Of course no modern day shooter wouldn’t be complete without power-ups and perks to level the playing field, and Hybrid is no exception. Abilities such as teleport, poison and an additional temporary shield are quite traditional, odd for a game attempting to be anything but. However whilst your arsenal of perks can vary from meh to sweet, the real awesome addition to the gameplay is robotic companions (sorry is that sounded ever so slightly sexual) rewarded to you for performing a certain amount of kills. Bizarrely you’re awarded your first little friend after the first kill, a stalker, which for some unknown reason is regarded as the start of a streak. Optimist much? Three kills later and you are awarded a Warbringer, a tank like beast which seeks and destroys the opposing team. Five kills in, and you’re in for a treat with the Preyon – the equivalent of Mario Kart’s blue shell, only this shrieking monstrosity seeks out the nearest foe and guts them like a fish. Nice.
The resulting addition of robot friends and frantic position holding leads to highly energetic and intense experience. It’s a shame then that the map design is so insipid. Much was made up of Hybrid’s cover system, particularly the ability to take cover upside down and to the side, defying gravity in the process (got to love those gravity boots). The few maps which implement this are fantastic, leading to an innovative style of vertical play. Unfortunately only two or so maps implement this awesome feature, with the remaining using a trite horizontal map style that can be rather yawn evoking after a while. It’s just not as fun moving in a linear direction in a nice big circle around the map, there are no nook and cranny’s to explore and it’s a real shame that this oversight hampers a clearly better way of playing the game. I’m sure there will be DLC.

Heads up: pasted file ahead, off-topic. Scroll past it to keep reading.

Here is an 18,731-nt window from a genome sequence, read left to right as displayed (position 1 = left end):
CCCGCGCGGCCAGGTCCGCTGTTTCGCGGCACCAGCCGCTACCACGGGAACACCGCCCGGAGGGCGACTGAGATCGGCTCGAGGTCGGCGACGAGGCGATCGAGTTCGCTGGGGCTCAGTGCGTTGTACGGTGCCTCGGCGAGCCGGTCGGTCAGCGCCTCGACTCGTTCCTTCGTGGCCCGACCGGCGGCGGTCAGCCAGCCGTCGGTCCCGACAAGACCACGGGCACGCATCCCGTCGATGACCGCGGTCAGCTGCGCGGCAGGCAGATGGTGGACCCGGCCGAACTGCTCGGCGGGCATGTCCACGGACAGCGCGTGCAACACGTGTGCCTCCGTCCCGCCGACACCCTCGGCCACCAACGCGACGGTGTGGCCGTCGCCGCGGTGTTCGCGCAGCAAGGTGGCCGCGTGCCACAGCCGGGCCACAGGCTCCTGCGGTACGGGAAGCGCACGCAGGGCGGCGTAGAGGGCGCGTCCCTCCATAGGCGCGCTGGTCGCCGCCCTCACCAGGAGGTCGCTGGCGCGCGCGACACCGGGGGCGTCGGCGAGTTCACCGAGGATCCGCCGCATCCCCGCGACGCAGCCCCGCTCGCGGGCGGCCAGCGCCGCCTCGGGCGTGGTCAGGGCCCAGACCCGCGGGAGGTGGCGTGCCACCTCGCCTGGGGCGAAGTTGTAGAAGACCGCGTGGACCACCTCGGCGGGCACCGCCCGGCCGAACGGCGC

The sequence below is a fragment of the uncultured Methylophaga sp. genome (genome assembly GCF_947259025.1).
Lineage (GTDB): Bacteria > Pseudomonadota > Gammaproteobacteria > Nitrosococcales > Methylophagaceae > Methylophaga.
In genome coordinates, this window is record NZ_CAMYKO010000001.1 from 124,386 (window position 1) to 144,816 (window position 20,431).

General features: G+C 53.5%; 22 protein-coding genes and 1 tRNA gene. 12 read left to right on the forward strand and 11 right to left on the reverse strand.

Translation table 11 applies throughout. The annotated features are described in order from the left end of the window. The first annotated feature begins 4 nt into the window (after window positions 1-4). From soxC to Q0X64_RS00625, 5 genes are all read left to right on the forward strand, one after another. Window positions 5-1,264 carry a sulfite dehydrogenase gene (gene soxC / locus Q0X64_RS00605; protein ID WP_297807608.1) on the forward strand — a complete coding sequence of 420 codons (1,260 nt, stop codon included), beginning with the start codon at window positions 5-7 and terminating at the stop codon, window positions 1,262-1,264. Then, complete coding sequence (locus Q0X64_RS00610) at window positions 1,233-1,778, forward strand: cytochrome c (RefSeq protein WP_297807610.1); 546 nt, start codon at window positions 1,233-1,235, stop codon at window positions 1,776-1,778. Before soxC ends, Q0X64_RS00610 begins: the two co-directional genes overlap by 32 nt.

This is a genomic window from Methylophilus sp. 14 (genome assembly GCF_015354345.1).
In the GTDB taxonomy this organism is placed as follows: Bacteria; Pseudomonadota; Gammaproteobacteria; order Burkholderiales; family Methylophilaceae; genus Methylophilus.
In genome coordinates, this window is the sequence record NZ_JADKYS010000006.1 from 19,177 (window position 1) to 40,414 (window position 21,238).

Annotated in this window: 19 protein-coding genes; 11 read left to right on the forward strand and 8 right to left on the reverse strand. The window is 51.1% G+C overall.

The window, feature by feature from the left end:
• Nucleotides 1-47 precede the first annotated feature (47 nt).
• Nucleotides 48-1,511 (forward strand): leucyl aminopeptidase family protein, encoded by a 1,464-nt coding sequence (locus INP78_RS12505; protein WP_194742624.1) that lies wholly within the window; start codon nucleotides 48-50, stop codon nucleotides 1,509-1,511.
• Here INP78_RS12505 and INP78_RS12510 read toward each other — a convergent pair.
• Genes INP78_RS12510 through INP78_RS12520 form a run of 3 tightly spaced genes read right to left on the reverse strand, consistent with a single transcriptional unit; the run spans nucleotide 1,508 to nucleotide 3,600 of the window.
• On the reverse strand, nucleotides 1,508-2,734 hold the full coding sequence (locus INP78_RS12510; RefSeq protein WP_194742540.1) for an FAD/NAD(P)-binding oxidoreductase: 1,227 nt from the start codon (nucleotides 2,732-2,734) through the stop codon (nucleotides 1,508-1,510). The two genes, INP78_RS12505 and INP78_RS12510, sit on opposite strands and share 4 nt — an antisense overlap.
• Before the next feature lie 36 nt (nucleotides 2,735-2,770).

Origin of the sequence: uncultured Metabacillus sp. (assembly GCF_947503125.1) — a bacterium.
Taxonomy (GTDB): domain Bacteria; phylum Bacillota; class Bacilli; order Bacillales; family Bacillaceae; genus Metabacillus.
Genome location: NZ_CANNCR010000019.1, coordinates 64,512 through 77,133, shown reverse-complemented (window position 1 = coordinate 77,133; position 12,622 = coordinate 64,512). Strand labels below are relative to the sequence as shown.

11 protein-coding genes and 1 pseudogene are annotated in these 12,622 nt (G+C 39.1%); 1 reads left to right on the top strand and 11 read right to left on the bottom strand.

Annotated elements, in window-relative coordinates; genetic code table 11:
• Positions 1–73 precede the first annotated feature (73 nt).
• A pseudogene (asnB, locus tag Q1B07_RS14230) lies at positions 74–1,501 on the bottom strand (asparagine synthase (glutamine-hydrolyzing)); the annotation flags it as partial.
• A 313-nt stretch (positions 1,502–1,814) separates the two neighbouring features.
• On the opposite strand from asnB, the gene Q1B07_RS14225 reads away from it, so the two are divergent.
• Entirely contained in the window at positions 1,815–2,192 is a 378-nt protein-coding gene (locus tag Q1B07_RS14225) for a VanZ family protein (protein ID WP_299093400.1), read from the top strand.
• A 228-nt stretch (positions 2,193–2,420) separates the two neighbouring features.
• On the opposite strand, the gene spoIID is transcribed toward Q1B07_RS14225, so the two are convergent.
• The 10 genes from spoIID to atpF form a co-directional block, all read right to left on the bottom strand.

That leads me on to micro transactions. Yes, after paying the £10 or so to purchase the game, you can purchase in-game credits (with in Microsoft credits…) to unlock items, weapons and abilities. Yes, Micro transactions are optional, and yes they do have their place in free-to-play games, just not in comparatively expensive premium games that you already bought. Of course all of this is unlock-able through a painfully long grind, I’m just going to stamp my feet and call it unfair.
Micro transactions, regrettable map design, and a lack of story centric originality aside Hybrid is a great deal of addictive fun. It even includes a meta game, in which all XP you’ve earned from missions helps determine the outcome of a global war, meaning every small action you take adds to the bigger picture, which is pretty darn awesome. Despite being very flawed in some of it’s design choices Hybrid it’s definitely work a look in. At this point it might well be a little bit too pricey to recommend, especially with Counter-Strike GO coming out NEXT WEEK. But do check out of the demo, it allows for one hour of game time which thankfully doesn’t include the loading and connection screens. Hybrid can take a very long time to get a game started, but being an XBLA title that’s fairly expected. If you dig the demo, and can look past the fact that what you’ve just played is exactly what you’re going to get, nothing more, than you’ve got something fun that you can pop in and out of every so often.